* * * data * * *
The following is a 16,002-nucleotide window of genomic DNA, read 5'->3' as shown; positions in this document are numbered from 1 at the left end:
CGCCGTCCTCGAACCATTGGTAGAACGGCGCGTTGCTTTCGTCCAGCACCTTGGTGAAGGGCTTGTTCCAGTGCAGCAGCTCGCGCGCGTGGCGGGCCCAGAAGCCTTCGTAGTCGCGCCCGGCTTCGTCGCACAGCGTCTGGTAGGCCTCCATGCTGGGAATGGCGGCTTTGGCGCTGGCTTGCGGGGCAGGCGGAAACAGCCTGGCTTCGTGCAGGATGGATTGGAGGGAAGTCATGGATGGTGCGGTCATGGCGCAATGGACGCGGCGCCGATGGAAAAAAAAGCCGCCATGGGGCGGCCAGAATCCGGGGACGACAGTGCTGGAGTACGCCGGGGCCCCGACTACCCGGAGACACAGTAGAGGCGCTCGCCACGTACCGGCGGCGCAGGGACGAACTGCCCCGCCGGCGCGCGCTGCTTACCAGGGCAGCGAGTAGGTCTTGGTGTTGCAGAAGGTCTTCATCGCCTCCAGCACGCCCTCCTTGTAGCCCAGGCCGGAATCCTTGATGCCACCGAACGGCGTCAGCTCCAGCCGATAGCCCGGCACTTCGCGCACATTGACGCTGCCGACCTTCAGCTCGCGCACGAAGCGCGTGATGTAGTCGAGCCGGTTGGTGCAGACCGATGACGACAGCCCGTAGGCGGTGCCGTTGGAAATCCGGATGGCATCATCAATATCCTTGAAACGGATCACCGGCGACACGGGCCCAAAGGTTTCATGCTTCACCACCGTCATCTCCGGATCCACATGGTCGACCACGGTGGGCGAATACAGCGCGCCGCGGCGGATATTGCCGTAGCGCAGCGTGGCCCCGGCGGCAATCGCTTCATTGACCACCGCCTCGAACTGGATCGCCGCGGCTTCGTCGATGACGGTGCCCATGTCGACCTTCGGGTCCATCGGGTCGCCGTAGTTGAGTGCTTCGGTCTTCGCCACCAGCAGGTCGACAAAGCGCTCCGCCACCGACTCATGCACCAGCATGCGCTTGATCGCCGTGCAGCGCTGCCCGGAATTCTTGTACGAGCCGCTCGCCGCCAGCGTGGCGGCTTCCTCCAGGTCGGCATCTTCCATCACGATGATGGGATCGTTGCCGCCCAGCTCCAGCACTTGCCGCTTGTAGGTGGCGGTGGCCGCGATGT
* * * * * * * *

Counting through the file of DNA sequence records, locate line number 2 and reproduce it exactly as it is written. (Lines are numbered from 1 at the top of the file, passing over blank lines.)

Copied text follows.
CGCCGTCCTCGAACCATTGGTAGAACGGCGCGTTGCTTTCGTCCAGCACCTTGGTGAAGGGCTTGTTCCAGTGCAGCAGCTCGCGCGCGTGGCGGGCCCAGAAGCCTTCGTAGTCGCGCCCGGCTTCGTCGCACAGCGTCTGGTAGGCCTCCATGCTGGGAATGGCGGCTTTGGCGCTGGCTTGCGGGGCAGGCGGAAACAGCCTGGCTTCGTGCAGGATGGATTGGAGGGAAGTCATGGATGGTGCGGTCATGGCGCAATGGACGCGGCGCCGATGGAAAAAAAAGCCGCCATGGGGCGGCCAGAATCCGGGGACGACAGTGCTGGAGTACGCCGGGGCCCCGACTACCCGGAGACACAGTAGAGGCGCTCGCCACGTACCGGCGGCGCAGGGACGAACTGCCCCGCCGGCGCGCGCTGCTTACCAGGGCAGCGAGTAGGTCTTGGTGTTGCAGAAGGTCTTCATCGCCTCCAGCACGCCCTCCTTGTAGCCCAGGCCGGAATCCTTGATGCCACCGAACGGCGTCAGCTCCAGCCGATAGCCCGGCACTTCGCGCACATTGACGCTGCCGACCTTCAGCTCGCGCACGAAGCGCGTGATGTAGTCGAGCCGGTTGGTGCAGACCGATGACGACAGCCCGTAGGCGGTGCCGTTGGAAATCCGGATGGCATCATCAATATCCTTGAAACGGATCACCGGCGACACGGGCCCAAAGGTTTCATGCTTCACCACCGTCATCTCCGGATCCACATGGTCGACCACGGTGGGCGAATACAGCGCGCCGCGGCGGATATTGCCGTAGCGCAGCGTGGCCCCGGCGGCAATCGCTTCATTGACCACCGCCTCGAACTGGATCGCCGCGGCTTCGTCGATGACGGTGCCCATGTCGACCTTCGGGTCCATCGGGTCGCCGTAGTTGAGTGCTTCGGTCTTCGCCACCAGCAGGTCGACAAAGCGCTCCGCCACCGACTCATGCACCAGCATGCGCTTGATCGCCGTGCAGCGCTGCCCGGAATTCTTGTACGAGCCGCTCGCCGCCAGCGTGGCGGCTTCCTCCAGGTCGGCATCTTCCATCACGATGATGGGATCGTTGCCGCCCAGCTCCAGCACTTGCCGCTTGTAGGTGGCGGTGGCCGCGATGT